Submitted by Brenda on
Onno: Inspiring write-up as always. I totally agree with you that unemployment is a major challenge for the youths in Nigeria and same in so many other countries. There is no country with all its working population employed. I do agree that some countries have a greater percentage of their workforce engaged in one vocation or another. But I want us not to focus only on what the government can do for the youths. Good Leadership, we all know can create jobs but good-followership will provide enabling environment for the jobs to yield desired objectives. The very talented youths we have in Nigeria can survive on their skills, if channeled to the right direction. Chinedu raised question about the Bank's support to existing agencies with vision. Again I want us to stop for a second and think why any agency set up to do something positive will have to get external support before it survives. I believe this is the time to try but let's not rely on politicians 100%. They do have a role to play but the part that the citizens play would count the most.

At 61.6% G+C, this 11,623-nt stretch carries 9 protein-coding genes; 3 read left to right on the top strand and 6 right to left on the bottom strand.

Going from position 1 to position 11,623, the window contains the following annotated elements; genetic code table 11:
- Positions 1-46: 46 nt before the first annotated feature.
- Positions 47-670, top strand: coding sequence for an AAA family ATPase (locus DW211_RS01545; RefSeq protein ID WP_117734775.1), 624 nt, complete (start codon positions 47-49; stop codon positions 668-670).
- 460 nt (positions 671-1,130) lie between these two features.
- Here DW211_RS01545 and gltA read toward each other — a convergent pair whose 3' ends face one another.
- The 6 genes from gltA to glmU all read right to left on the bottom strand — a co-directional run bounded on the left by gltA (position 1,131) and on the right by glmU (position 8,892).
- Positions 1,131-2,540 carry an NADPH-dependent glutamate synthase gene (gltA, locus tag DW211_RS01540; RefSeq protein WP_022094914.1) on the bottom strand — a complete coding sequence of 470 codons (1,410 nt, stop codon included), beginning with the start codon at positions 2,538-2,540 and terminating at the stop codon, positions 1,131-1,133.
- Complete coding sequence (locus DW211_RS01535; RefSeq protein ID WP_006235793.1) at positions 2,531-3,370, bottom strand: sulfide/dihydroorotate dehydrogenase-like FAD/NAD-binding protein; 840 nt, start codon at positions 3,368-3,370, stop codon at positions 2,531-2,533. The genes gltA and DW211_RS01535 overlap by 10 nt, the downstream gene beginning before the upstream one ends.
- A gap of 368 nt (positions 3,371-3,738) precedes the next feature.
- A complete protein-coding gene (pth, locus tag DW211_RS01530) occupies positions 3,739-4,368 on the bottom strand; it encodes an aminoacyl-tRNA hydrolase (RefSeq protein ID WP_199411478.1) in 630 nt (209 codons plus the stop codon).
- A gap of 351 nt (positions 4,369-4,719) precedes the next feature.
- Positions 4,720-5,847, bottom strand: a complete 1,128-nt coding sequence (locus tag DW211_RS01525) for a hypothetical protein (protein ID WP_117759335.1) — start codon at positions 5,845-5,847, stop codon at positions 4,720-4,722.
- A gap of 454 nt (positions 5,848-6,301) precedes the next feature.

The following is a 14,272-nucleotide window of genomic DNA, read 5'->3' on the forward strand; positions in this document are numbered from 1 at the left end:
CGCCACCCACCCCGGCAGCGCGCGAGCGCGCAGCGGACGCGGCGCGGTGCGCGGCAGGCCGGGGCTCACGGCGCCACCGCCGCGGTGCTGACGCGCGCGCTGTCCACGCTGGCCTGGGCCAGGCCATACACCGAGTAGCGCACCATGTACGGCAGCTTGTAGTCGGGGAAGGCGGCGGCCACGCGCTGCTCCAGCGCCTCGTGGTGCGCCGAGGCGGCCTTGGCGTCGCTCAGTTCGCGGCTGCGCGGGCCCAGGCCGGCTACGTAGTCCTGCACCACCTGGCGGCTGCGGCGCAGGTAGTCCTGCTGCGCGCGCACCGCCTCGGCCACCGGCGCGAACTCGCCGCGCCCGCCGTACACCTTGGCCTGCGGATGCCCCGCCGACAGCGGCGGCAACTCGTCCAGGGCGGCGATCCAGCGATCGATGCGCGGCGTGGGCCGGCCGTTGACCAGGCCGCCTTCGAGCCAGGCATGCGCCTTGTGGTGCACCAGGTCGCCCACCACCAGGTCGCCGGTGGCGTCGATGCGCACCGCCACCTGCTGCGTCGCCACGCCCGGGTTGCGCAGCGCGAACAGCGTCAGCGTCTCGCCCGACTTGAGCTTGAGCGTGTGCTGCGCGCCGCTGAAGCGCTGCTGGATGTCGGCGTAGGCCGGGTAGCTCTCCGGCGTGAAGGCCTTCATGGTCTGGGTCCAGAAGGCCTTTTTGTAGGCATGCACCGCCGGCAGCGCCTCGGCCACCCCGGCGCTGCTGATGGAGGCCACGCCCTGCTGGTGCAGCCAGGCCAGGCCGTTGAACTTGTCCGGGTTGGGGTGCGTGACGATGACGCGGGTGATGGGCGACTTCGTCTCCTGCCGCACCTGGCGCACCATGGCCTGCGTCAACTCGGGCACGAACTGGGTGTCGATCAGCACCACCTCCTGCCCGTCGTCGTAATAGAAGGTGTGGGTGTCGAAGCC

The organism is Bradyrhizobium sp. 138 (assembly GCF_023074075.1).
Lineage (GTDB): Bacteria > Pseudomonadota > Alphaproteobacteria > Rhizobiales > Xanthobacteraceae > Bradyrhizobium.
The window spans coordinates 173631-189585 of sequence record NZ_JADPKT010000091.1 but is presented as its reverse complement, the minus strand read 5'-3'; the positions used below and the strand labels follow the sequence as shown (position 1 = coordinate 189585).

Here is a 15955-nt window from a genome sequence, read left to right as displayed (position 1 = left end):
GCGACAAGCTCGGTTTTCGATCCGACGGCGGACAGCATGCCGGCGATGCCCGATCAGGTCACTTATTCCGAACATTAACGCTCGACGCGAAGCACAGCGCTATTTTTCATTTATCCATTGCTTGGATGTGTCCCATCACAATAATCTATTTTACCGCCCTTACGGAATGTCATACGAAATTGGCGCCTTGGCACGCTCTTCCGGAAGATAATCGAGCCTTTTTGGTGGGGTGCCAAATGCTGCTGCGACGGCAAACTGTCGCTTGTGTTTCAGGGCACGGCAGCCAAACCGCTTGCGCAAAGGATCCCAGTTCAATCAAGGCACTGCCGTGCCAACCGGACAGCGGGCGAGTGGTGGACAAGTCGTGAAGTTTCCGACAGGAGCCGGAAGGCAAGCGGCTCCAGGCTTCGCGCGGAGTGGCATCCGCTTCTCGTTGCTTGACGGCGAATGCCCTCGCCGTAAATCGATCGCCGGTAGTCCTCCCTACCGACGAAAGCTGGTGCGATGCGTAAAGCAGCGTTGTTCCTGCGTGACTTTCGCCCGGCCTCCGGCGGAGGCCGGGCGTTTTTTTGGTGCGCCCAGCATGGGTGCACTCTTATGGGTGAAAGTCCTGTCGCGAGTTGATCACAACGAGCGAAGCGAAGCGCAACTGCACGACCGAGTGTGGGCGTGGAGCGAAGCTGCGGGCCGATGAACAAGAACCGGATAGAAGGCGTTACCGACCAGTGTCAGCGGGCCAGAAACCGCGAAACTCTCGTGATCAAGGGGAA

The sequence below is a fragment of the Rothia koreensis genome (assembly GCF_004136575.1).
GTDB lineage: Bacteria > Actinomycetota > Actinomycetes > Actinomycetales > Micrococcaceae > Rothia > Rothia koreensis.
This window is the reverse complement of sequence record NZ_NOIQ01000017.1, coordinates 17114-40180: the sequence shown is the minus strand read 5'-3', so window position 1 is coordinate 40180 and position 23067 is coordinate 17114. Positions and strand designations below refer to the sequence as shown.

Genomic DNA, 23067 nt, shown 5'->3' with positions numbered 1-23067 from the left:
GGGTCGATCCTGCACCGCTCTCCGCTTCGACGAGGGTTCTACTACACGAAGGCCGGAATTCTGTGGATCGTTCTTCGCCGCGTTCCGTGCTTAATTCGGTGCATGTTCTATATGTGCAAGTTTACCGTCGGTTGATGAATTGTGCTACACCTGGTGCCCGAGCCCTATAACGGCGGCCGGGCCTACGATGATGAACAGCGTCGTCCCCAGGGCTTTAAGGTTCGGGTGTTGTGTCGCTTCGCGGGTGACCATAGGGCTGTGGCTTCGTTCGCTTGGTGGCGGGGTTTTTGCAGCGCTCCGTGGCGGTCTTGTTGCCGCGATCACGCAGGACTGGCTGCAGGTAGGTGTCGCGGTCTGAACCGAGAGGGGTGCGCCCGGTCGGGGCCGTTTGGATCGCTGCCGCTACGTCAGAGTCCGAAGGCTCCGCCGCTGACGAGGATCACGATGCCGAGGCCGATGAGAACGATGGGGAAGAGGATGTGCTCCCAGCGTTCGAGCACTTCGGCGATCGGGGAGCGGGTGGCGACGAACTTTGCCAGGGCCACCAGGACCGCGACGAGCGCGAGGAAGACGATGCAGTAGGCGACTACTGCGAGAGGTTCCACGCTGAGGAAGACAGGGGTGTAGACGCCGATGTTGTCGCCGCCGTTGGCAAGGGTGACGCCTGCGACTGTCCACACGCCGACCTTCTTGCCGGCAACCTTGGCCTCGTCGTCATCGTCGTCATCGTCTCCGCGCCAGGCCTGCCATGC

Submitted by Onno on
Chinedu, Tunji, Brenda, Thanks a lot for your comments! Chinedu is very right indeed: the key is to improve the results Nigeria achieves with its own money. This is as true at State level as is it at Federal level. Some states notably have already achieved significant success in dealing with youth issues, as is well known. Rather than reinvent the wheel, a new program should leverage sucesses that are already there, in Nigeria. In the same vein, your idea to review existing programs and rationalize them is excellent. The bottom line is that Nigeria should learn both from interntional good practice and from its own successes as well as failures to find a way to tackle the problems of social exclusion and unemployment. Nobody has the perfect solution, but a good solution can be found if leaders are determined and willing to learn. This applies to leaders both at Federal and at State level. Many thanks again, Onno